“When I was an undergraduate, I read about The Hawthorne Effect when taking an Introductory Psychology course. Now that I am developing my gift and incentive business, I have been thinking about why employers in the work setting might give a gift to their employees and what academic study I can cite .  Although there were several subsidiary elements that were mentioned about this psychological study which can attract the reader’s attention, in my opinion, the key point of the study is that the attention shown to people in the study played the most significance in their productivity, not the effect of raising or lowering the intensity of the light.

You are a team leader, whether you have a team of one or one hundred.  You depend on your team and your team depends on you. Your team makes you look good. You want to show your appreciation.  Appreciation is the glue that holds a team together. You don’t know what they like or might want. We have done the shopping for you.  We have gift collections that you can give and the recipient can choose their own perfect gift.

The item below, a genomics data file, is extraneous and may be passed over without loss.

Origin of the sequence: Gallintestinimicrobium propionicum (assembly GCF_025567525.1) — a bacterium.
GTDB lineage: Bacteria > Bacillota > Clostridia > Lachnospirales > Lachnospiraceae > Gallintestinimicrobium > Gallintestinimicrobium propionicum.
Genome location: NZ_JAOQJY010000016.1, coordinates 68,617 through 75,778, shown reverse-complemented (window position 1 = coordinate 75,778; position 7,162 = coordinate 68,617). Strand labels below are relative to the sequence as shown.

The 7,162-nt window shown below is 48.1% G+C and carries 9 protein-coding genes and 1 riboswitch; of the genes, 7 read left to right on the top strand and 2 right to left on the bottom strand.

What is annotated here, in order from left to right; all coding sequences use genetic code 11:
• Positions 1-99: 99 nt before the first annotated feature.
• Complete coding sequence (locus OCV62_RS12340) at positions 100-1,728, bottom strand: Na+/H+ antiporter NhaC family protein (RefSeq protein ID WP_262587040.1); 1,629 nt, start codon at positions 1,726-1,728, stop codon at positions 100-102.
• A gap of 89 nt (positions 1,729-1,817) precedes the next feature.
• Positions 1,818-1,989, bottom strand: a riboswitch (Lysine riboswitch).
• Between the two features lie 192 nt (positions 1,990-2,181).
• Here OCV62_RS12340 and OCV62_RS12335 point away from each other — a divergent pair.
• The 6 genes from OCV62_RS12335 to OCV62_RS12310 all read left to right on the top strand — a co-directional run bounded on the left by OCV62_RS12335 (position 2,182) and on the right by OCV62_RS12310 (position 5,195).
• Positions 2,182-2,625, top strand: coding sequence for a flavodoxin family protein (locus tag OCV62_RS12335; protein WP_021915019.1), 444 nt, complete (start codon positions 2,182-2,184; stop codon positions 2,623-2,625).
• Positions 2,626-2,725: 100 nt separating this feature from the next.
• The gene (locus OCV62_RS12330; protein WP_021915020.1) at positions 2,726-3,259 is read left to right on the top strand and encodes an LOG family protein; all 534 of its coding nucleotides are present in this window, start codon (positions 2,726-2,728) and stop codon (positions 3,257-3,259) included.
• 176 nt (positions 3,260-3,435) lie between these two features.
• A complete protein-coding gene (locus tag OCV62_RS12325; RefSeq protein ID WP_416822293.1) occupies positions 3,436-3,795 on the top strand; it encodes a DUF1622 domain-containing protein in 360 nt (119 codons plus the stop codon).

One way to show employees or others that they are appreciated is to give them a gift card. Our gift cards are not like what can be found at check out line in stores since up to 40 products are tied to each card that the recipient can choose from. Consequently, the recipient of your card will think about your appreciation: (1) when they receive the card, ( 2) when they order their gift, and (3) when their gift arrives.

I have developed a Microsoft PowerPoint presentation that describes in detail how this can easily work for you.  Please give me a call to set up a mutually convenient appointment for you seeing this presentation.”   —  John C. Marshall

Here is a citation about the Hawthorne Effect that was written and published on The Economist website:  https://www.economist.com/node/12510632

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